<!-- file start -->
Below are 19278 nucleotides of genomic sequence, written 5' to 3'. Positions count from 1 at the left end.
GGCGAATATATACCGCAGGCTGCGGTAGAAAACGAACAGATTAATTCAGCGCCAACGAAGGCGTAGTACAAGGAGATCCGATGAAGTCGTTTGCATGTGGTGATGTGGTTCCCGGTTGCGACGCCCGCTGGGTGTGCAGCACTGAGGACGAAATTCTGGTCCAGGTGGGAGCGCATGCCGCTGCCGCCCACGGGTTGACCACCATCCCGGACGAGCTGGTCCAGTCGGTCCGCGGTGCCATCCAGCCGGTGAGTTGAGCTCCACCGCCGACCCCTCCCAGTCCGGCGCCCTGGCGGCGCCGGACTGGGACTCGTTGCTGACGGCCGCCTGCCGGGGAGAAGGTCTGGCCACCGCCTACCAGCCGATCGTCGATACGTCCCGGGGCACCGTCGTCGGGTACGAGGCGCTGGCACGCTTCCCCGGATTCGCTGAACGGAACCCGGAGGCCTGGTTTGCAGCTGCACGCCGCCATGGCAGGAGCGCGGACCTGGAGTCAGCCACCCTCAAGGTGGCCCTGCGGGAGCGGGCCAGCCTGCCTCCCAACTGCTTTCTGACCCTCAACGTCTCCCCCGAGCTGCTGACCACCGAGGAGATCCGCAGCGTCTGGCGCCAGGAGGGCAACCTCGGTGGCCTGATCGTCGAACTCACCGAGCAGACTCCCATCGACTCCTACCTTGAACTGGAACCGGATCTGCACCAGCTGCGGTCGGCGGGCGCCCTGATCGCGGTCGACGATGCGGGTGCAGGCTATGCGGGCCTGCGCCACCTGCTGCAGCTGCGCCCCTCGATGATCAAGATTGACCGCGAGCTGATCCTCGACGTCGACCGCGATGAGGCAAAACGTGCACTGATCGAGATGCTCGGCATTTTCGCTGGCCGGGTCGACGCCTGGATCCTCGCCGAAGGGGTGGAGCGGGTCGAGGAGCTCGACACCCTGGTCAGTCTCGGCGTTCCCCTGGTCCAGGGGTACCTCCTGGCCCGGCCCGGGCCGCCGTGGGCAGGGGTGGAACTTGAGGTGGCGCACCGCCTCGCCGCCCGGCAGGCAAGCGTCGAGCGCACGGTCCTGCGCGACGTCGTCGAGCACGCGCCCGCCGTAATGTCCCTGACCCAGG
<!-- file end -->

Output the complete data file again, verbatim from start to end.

Below are 19278 nucleotides of genomic sequence, written 5' to 3'. Positions count from 1 at the left end.
GGCGAATATATACCGCAGGCTGCGGTAGAAAACGAACAGATTAATTCAGCGCCAACGAAGGCGTAGTACAAGGAGATCCGATGAAGTCGTTTGCATGTGGTGATGTGGTTCCCGGTTGCGACGCCCGCTGGGTGTGCAGCACTGAGGACGAAATTCTGGTCCAGGTGGGAGCGCATGCCGCTGCCGCCCACGGGTTGACCACCATCCCGGACGAGCTGGTCCAGTCGGTCCGCGGTGCCATCCAGCCGGTGAGTTGAGCTCCACCGCCGACCCCTCCCAGTCCGGCGCCCTGGCGGCGCCGGACTGGGACTCGTTGCTGACGGCCGCCTGCCGGGGAGAAGGTCTGGCCACCGCCTACCAGCCGATCGTCGATACGTCCCGGGGCACCGTCGTCGGGTACGAGGCGCTGGCACGCTTCCCCGGATTCGCTGAACGGAACCCGGAGGCCTGGTTTGCAGCTGCACGCCGCCATGGCAGGAGCGCGGACCTGGAGTCAGCCACCCTCAAGGTGGCCCTGCGGGAGCGGGCCAGCCTGCCTCCCAACTGCTTTCTGACCCTCAACGTCTCCCCCGAGCTGCTGACCACCGAGGAGATCCGCAGCGTCTGGCGCCAGGAGGGCAACCTCGGTGGCCTGATCGTCGAACTCACCGAGCAGACTCCCATCGACTCCTACCTTGAACTGGAACCGGATCTGCACCAGCTGCGGTCGGCGGGCGCCCTGATCGCGGTCGACGATGCGGGTGCAGGCTATGCGGGCCTGCGCCACCTGCTGCAGCTGCGCCCCTCGATGATCAAGATTGACCGCGAGCTGATCCTCGACGTCGACCGCGATGAGGCAAAACGTGCACTGATCGAGATGCTCGGCATTTTCGCTGGCCGGGTCGACGCCTGGATCCTCGCCGAAGGGGTGGAGCGGGTCGAGGAGCTCGACACCCTGGTCAGTCTCGGCGTTCCCCTGGTCCAGGGGTACCTCCTGGCCCGGCCCGGGCCGCCGTGGGCAGGGGTGGAACTTGAGGTGGCGCACCGCCTCGCCGCCCGGCAGGCAAGCGTCGAGCGCACGGTCCTGCGCGACGTCGTCGAGCACGCGCCCGCCGTAATGTCCCTGACCCAGG